I stood in the central plaza of Los Angeles Union Station and marvelled at the building, an eclectic mix of Art Deco and other architectural styles. I love railway stations. It’s partly the romance of travel, not just the destination but the journey itself. But it’s also the buildings, monuments to the golden age of rail travel. The architects of the great railway stations must have shared the dreams of travellers, designing splendid palaces that rivalled the grandest buildings of their age.
Architecture of Los Angeles Union Station
Opened in 1939, Los Angeles Union Station was the last great American railway station. It combined a whole range of architectural styles and cost $11m to build (a very large amount of money in the 1930s). Most of the interior was created in Art Deco and other contemporary fashions. However there are also nostalgic references to the past splendours of California. The exterior was fashioned in the Spanish Mission Revival style, and the inlaid tile flooring recalls a traditional Navajo pattern.
Some of the station’s original features are long gone. The elegant cocktail lounge is no more, and the original ticket office is now a private function area. But you can walk through the main plaza to the new booking area, admiring the high marble walls, tiled floors and other decorative features as you go. You can sit in the Art Deco seats in the waiting room and wander around the enclosed formal gardens. If you have the time, you can even have your shoes cleaned at the old fashioned shoeshine.
A Golden Age of Rail Travel
The 1930s were the golden era of rail travel. So much so that the opening of Los Angeles Union Station occasioned a three day extravaganza that attracted almost half a million people. Air travel was not yet common and visitors, including film stars and other celebrities, would arrive by train. The station was their gateway to the city, making the restaurant, the cocktail bar and the gardens as important as the trains themselves. Even when rail travel declined, the romance of the station remained. It later starred as the backdrop to many films, most memorably The Way We Were.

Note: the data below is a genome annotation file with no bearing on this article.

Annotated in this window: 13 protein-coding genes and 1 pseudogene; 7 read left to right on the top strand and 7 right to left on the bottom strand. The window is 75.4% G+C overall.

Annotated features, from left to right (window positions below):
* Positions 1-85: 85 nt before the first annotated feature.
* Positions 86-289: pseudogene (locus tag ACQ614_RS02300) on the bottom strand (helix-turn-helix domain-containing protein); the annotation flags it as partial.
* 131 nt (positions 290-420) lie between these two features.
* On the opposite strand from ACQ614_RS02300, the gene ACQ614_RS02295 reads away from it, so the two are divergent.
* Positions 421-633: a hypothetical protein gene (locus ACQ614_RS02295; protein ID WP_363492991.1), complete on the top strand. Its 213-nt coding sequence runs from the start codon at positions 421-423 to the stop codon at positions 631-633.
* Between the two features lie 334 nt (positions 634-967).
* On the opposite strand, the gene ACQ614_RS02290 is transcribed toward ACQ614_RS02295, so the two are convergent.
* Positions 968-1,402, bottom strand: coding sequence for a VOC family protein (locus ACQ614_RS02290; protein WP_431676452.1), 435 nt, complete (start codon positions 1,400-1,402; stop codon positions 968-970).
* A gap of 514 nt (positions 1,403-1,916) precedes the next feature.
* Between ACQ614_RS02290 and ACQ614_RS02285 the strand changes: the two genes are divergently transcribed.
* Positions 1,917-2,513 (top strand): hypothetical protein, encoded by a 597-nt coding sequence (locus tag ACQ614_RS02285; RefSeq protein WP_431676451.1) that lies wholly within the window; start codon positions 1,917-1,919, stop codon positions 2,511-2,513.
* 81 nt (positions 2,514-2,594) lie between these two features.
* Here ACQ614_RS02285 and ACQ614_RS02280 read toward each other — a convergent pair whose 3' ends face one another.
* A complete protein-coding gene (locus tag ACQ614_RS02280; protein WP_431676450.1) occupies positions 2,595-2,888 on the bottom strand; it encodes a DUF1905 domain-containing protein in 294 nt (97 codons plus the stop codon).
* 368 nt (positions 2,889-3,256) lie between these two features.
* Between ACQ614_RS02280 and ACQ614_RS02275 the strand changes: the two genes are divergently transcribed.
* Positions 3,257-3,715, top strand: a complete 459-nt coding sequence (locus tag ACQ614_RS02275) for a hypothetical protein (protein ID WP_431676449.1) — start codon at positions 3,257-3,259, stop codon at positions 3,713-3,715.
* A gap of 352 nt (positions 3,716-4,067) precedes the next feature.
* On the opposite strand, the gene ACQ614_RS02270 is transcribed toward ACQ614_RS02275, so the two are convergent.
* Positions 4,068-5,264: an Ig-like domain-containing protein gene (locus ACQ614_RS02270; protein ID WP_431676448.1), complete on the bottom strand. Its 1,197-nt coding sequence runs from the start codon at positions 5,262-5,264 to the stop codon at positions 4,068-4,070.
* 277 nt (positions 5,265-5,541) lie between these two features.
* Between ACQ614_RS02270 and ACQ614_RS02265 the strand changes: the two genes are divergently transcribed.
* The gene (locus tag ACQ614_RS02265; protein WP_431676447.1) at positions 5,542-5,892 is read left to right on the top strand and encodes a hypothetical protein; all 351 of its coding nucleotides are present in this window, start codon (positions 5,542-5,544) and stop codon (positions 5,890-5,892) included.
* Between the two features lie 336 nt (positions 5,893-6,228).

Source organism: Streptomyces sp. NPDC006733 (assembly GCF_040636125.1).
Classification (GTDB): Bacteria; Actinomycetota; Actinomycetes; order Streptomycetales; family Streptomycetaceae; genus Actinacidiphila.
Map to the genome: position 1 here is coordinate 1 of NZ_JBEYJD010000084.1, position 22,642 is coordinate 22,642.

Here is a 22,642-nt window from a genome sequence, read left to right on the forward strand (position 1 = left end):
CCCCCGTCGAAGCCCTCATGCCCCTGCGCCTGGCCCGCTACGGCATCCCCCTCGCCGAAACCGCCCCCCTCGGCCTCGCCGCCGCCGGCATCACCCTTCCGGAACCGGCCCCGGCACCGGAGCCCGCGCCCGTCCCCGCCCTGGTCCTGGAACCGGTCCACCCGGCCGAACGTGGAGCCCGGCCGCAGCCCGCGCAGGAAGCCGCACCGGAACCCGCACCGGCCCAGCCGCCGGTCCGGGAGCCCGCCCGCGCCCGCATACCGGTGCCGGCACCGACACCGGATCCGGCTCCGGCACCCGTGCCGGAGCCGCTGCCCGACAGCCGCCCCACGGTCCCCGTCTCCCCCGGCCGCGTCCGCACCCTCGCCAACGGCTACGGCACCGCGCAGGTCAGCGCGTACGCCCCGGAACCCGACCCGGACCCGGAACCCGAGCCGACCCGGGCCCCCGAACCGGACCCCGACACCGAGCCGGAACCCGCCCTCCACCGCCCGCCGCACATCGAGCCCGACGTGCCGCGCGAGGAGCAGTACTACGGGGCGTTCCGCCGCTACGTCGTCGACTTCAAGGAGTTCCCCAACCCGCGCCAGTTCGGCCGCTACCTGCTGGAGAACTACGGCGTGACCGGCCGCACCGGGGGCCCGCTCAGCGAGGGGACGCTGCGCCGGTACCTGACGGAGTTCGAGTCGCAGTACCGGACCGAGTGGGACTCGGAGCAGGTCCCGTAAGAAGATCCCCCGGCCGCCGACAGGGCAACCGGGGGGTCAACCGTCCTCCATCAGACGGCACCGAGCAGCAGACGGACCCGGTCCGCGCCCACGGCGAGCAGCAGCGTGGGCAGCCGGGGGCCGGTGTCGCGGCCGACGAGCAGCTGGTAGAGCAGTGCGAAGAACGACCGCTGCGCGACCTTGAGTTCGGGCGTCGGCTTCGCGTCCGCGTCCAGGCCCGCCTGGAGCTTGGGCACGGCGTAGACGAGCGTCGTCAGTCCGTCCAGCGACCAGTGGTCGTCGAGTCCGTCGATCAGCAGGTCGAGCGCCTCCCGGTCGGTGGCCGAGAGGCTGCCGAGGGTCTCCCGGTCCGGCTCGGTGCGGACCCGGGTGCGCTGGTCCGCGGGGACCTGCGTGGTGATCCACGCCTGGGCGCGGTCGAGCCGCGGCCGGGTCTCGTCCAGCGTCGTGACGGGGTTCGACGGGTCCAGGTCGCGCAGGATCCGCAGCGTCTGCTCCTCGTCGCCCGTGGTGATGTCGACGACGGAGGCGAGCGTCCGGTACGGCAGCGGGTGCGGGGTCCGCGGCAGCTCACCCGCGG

For myself, I could imagine the former grandeur of the station as I walked through the marble halls. I looked at the departures board: I had previously taken the Pacific Surfliner route to Oceanside but now I considered the evocatively named Antelope Valley and Inland Empire lines. The magic of travel to unknown places was still there. I was even more excited when I discovered that you can travel from Los Angeles to New Orleans in an old fashioned sleeper train. It has long been an ambition of mine to take a long distance train trip across the US. Perhaps one day…
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